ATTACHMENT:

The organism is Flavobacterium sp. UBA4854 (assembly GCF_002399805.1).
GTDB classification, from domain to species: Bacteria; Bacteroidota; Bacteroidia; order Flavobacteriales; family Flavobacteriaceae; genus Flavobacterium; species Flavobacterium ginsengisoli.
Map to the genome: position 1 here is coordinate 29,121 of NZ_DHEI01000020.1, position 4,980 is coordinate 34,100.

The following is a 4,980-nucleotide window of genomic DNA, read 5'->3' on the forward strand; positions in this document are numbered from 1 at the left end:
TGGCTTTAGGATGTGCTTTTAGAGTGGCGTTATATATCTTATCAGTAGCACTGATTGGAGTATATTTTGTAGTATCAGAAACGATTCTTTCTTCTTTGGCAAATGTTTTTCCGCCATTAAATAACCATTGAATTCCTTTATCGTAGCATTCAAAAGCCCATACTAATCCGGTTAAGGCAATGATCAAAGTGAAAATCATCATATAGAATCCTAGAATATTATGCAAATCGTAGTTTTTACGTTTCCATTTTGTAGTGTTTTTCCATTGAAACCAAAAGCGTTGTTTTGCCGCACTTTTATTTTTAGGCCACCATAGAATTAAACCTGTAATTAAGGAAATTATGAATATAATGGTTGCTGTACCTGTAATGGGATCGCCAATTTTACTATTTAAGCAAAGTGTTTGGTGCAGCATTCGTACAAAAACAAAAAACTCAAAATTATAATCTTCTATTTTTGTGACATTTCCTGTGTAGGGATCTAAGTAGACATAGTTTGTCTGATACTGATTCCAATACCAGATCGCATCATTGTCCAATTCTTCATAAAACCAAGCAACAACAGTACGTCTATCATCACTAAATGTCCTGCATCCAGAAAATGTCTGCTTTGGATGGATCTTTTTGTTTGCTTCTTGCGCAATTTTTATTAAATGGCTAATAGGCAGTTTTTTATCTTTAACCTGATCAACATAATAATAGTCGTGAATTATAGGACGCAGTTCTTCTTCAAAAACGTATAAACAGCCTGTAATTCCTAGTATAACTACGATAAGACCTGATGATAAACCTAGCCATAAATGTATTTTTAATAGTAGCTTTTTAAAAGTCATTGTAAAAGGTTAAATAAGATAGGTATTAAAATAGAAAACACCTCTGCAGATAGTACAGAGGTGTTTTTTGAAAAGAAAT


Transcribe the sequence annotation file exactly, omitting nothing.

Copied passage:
The organism is Flavobacterium sp. UBA4854 (assembly GCF_002399805.1).
GTDB classification, from domain to species: Bacteria; Bacteroidota; Bacteroidia; order Flavobacteriales; family Flavobacteriaceae; genus Flavobacterium; species Flavobacterium ginsengisoli.
Map to the genome: position 1 here is coordinate 29,121 of NZ_DHEI01000020.1, position 4,980 is coordinate 34,100.

The following is a 4,980-nucleotide window of genomic DNA, read 5'->3' on the forward strand; positions in this document are numbered from 1 at the left end:
TGGCTTTAGGATGTGCTTTTAGAGTGGCGTTATATATCTTATCAGTAGCACTGATTGGAGTATATTTTGTAGTATCAGAAACGATTCTTTCTTCTTTGGCAAATGTTTTTCCGCCATTAAATAACCATTGAATTCCTTTATCGTAGCATTCAAAAGCCCATACTAATCCGGTTAAGGCAATGATCAAAGTGAAAATCATCATATAGAATCCTAGAATATTATGCAAATCGTAGTTTTTACGTTTCCATTTTGTAGTGTTTTTCCATTGAAACCAAAAGCGTTGTTTTGCCGCACTTTTATTTTTAGGCCACCATAGAATTAAACCTGTAATTAAGGAAATTATGAATATAATGGTTGCTGTACCTGTAATGGGATCGCCAATTTTACTATTTAAGCAAAGTGTTTGGTGCAGCATTCGTACAAAAACAAAAAACTCAAAATTATAATCTTCTATTTTTGTGACATTTCCTGTGTAGGGATCTAAGTAGACATAGTTTGTCTGATACTGATTCCAATACCAGATCGCATCATTGTCCAATTCTTCATAAAACCAAGCAACAACAGTACGTCTATCATCACTAAATGTCCTGCATCCAGAAAATGTCTGCTTTGGATGGATCTTTTTGTTTGCTTCTTGCGCAATTTTTATTAAATGGCTAATAGGCAGTTTTTTATCTTTAACCTGATCAACATAATAATAGTCGTGAATTATAGGACGCAGTTCTTCTTCAAAAACGTATAAACAGCCTGTAATTCCTAGTATAACTACGATAAGACCTGATGATAAACCTAGCCATAAATGTATTTTTAATAGTAGCTTTTTAAAAGTCATTGTAAAAGGTTAAATAAGATAGGTATTAAAATAGAAAACACCTCTGCAGATAGTACAGAGGTGTTTTTTGAAAAGAAAT